A few years ago, I thought it would be fun to post some short archival-encounter quickies, but alas, my enthusiasm sometimes snowballs into verbosity, the ostensible quickies took as much effort as full posts, and I guess it trailed off, after an expose of a night with Fassbinder, the gay-leather mag Star Wars review, antigay jerks with eggs in 1980s Wisconsin, and some unearthed 1970s New Jersey lesbian cat poetry.
So, to flare that old archive fever back up, and tersely at that:
Russ Meyer has never been my favorite sexploitation filmmaker. I admire the craftsmanship and wit of his early work, not to mention the pivotal role it played in opening cultural space for sexual expression, but it doesn’t emotionally resonate with me the way the freaks and oddball gutter auteurs do, from Wishman to the Findlays to the Ameros. But still, respect (at least, until the mid-70s, at which point his last few films feel belabored, sluggish, and often pointlessly cruel).
Scholars haven’t paid a ton of attention to Meyer, but information’s not hard to find. Kristen Hatch’s essay “The Sweeter the Kitten the Sharper the Claws: Russ Meyer’s Bad Girls,” from the collection Bad, is the only formal scholarly piece that comes to mind (I’ve assigned it in a class on “trash cinema,” and it played well), but David Frasier wrote a heavily bibliographic bio of sorts in the 90s, and Jimmy McDonough, one of my favorite biographers and author of the remarkable Andy Milligan bio The Ghastly One, superseded Frasier’s book with his own 2006 volume. And for the maniacally devoted, Meyer wrote his own outlandishly expansive decade-in-the-making three-volume memoir, which looks completely unreadable but would surely satisfy the hardcore devotee.
And yet: if you’re looking for archival material on Meyer, there ain’t much. A WorldCat search offers 13 hits, but most trail off into nothingness (a Russ Meyer Collection at Cornell sounds promising, until you notice that it only contains 14 items—though admittedly, one of them is a mysterious unproduced script, The Pornies of Payton Junction !!).
One of those hits, however, is the Elmer Gertz Papers at the Library of Congress in Washington, DC. I was there a few years ago, during research for what became Obscenity Rules, and one methodological tip I have as an historian who deals with the poorly-preserved terrain of the obscene—not quite a secret, but clearly not as widely recognized as it should be—is that legal archives can be amazing repositories for otherwise lost material. Both case files in court records, and especially the papers of defense attorneys, are goldmines for financial records, correspondence, rare books/magazines/etc., and more.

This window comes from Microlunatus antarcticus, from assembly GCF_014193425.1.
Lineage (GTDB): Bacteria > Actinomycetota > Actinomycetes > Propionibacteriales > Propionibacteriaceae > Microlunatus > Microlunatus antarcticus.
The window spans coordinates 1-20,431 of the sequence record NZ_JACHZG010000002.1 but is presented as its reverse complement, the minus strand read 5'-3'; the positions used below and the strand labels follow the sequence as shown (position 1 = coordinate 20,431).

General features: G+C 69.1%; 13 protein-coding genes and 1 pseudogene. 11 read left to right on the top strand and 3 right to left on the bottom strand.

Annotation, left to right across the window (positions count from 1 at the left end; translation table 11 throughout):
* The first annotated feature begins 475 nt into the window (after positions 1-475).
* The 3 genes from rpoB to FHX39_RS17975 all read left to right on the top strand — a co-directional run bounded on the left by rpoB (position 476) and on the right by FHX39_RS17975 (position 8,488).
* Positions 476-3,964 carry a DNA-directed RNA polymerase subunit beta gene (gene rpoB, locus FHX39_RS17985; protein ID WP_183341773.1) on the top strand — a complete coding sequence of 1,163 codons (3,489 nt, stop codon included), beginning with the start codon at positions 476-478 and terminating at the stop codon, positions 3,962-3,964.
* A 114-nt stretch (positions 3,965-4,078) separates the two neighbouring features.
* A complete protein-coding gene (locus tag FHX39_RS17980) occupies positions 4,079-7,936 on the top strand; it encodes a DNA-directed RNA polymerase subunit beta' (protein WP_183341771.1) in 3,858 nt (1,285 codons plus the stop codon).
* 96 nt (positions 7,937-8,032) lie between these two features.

I wasn’t even looking for Russ Meyer here, I just happened to notice a Citizens for Decent Literature file, and since in some ways I built my entire academic life on chasing CDL around the country in every archival nook and cranny I could find, I thought I’d take a quick glance. Turns out Gertz’s CDL file was right in the middle of a pretty enormous 19-box heap of Russ Meyer files—Gertz defended him in cases around the nation, for years.
So this small assortment of documents isn’t even the tip of the Gertz/Meyer iceberg, but it’s what I idly browsed and shot while skimming through, so as a heads-up to future researchers, voila: Russ Meyer in the archives (this set has mostly to do with the Ohio Vixen obscenity case spearheaded by CDL founder Charles Keating in 1969):
This one’s my favorite: Meyer outlining his legal strategy (point 7!!!)
CDL makes unimpressive, crudely sexist effort to stop Beyond the Valley of the Dolls:
Heck, this was just folded-up in a file!
Anyone looking for “adults only” thrills with Putney Swope must have come away disappointed. And a confession: I completely love Mad Doctor of Blood Island.
Some financial insights:
So, that’s it–though for more on the Vixen case:
Read its thrilling conclusion before the Ohio Supreme Court here, if you dare.
The rest is in the hands of future researchers–have at it!